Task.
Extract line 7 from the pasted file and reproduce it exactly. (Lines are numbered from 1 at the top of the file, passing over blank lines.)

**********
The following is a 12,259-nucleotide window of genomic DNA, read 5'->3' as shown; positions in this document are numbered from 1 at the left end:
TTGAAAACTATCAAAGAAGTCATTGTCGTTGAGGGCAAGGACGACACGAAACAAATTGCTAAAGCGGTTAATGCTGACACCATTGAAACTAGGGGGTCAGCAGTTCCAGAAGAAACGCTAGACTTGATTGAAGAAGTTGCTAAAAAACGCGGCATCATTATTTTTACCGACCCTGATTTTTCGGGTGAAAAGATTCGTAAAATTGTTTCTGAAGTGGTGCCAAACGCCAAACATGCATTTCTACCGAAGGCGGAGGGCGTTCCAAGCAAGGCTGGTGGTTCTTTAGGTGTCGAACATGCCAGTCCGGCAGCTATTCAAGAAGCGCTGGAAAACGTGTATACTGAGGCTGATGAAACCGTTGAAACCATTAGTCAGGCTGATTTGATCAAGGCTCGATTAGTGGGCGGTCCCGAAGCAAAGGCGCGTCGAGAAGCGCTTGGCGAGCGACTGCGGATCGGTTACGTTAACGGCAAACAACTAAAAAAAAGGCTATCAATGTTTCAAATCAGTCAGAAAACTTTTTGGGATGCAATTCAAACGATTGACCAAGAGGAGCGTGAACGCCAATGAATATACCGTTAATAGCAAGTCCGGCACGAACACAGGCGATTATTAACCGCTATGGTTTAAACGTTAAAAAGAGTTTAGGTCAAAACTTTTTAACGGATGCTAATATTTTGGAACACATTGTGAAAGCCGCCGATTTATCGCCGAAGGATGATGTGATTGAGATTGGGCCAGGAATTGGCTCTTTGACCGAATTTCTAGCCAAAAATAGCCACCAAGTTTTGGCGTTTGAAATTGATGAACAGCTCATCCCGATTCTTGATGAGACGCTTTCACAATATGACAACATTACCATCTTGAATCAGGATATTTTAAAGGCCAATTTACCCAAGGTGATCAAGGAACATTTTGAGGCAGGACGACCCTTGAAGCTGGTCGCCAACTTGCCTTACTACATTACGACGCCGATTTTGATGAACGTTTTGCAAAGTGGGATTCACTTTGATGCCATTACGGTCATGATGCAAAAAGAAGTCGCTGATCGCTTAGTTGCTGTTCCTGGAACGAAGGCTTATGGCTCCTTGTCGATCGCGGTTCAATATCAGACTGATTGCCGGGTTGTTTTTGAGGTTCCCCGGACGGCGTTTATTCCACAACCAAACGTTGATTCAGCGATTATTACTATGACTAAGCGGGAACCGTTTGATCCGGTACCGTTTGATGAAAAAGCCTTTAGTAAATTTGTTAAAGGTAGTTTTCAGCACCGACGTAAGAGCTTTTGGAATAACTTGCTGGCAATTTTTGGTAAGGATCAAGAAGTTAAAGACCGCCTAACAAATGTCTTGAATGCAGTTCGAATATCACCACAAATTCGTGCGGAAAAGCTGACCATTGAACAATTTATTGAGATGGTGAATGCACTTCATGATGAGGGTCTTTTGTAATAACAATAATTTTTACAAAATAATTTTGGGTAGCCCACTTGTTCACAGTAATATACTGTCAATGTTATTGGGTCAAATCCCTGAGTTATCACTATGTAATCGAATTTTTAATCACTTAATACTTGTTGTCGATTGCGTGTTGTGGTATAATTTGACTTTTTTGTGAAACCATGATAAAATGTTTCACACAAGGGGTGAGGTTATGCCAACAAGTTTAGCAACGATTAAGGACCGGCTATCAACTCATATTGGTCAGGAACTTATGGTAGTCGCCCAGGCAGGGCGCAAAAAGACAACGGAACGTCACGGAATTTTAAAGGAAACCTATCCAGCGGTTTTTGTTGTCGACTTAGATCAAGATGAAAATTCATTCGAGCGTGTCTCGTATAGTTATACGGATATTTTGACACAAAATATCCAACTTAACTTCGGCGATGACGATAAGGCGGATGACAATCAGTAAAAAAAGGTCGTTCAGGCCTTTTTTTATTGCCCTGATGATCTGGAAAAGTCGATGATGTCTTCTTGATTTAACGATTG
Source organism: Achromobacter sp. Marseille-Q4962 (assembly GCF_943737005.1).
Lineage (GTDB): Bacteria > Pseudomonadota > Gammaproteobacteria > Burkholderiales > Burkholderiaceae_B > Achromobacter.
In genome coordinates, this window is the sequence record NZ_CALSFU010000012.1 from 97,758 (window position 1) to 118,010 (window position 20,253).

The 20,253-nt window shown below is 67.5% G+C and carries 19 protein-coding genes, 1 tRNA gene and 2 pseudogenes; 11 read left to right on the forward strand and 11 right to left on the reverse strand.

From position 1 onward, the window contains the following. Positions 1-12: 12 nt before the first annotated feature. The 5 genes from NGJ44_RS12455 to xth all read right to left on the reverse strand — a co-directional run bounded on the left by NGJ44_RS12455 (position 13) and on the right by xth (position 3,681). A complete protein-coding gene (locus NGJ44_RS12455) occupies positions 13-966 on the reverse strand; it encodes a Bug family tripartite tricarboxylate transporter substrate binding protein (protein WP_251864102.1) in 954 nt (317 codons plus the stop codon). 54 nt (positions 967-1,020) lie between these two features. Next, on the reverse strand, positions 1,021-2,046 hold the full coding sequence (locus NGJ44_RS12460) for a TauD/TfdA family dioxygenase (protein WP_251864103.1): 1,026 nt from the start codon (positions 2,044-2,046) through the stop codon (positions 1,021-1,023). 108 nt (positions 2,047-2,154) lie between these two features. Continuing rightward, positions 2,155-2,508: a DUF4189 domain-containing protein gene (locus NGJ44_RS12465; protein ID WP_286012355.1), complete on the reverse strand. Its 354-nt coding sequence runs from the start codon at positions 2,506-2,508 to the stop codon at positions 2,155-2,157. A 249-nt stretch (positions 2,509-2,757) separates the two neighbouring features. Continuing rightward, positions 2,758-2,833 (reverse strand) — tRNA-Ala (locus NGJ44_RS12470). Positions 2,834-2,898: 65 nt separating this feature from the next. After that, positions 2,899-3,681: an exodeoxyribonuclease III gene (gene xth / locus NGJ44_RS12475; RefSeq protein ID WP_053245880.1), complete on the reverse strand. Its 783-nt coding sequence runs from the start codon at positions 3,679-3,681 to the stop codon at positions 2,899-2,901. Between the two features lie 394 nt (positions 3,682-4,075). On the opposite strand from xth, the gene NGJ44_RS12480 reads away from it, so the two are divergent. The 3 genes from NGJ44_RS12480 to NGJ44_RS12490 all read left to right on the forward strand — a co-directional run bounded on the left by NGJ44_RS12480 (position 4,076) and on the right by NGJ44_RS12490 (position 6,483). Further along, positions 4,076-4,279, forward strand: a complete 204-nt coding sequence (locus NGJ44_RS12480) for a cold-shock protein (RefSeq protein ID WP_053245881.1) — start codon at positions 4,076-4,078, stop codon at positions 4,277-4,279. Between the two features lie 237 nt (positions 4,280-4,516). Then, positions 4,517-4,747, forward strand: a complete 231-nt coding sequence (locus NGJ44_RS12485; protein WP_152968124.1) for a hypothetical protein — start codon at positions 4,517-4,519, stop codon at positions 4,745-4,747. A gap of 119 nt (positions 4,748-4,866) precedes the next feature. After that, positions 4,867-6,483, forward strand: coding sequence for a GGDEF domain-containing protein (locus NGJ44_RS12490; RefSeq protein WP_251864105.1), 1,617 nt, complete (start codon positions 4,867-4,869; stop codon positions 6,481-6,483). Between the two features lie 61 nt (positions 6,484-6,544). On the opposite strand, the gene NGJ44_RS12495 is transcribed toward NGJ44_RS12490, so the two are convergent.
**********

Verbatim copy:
From position 1 onward, the window contains the following. Positions 1-12: 12 nt before the first annotated feature. The 5 genes from NGJ44_RS12455 to xth all read right to left on the reverse strand — a co-directional run bounded on the left by NGJ44_RS12455 (position 13) and on the right by xth (position 3,681). A complete protein-coding gene (locus NGJ44_RS12455) occupies positions 13-966 on the reverse strand; it encodes a Bug family tripartite tricarboxylate transporter substrate binding protein (protein WP_251864102.1) in 954 nt (317 codons plus the stop codon). 54 nt (positions 967-1,020) lie between these two features. Next, on the reverse strand, positions 1,021-2,046 hold the full coding sequence (locus NGJ44_RS12460) for a TauD/TfdA family dioxygenase (protein WP_251864103.1): 1,026 nt from the start codon (positions 2,044-2,046) through the stop codon (positions 1,021-1,023). 108 nt (positions 2,047-2,154) lie between these two features. Continuing rightward, positions 2,155-2,508: a DUF4189 domain-containing protein gene (locus NGJ44_RS12465; protein ID WP_286012355.1), complete on the reverse strand. Its 354-nt coding sequence runs from the start codon at positions 2,506-2,508 to the stop codon at positions 2,155-2,157. A 249-nt stretch (positions 2,509-2,757) separates the two neighbouring features. Continuing rightward, positions 2,758-2,833 (reverse strand) — tRNA-Ala (locus NGJ44_RS12470). Positions 2,834-2,898: 65 nt separating this feature from the next. After that, positions 2,899-3,681: an exodeoxyribonuclease III gene (gene xth / locus NGJ44_RS12475; RefSeq protein ID WP_053245880.1), complete on the reverse strand. Its 783-nt coding sequence runs from the start codon at positions 3,679-3,681 to the stop codon at positions 2,899-2,901. Between the two features lie 394 nt (positions 3,682-4,075). On the opposite strand from xth, the gene NGJ44_RS12480 reads away from it, so the two are divergent. The 3 genes from NGJ44_RS12480 to NGJ44_RS12490 all read left to right on the forward strand — a co-directional run bounded on the left by NGJ44_RS12480 (position 4,076) and on the right by NGJ44_RS12490 (position 6,483). Further along, positions 4,076-4,279, forward strand: a complete 204-nt coding sequence (locus NGJ44_RS12480) for a cold-shock protein (RefSeq protein ID WP_053245881.1) — start codon at positions 4,076-4,078, stop codon at positions 4,277-4,279. Between the two features lie 237 nt (positions 4,280-4,516). Then, positions 4,517-4,747, forward strand: a complete 231-nt coding sequence (locus NGJ44_RS12485; protein WP_152968124.1) for a hypothetical protein — start codon at positions 4,517-4,519, stop codon at positions 4,745-4,747. A gap of 119 nt (positions 4,748-4,866) precedes the next feature. After that, positions 4,867-6,483, forward strand: coding sequence for a GGDEF domain-containing protein (locus NGJ44_RS12490; RefSeq protein WP_251864105.1), 1,617 nt, complete (start codon positions 4,867-4,869; stop codon positions 6,481-6,483). Between the two features lie 61 nt (positions 6,484-6,544). On the opposite strand, the gene NGJ44_RS12495 is transcribed toward NGJ44_RS12490, so the two are convergent.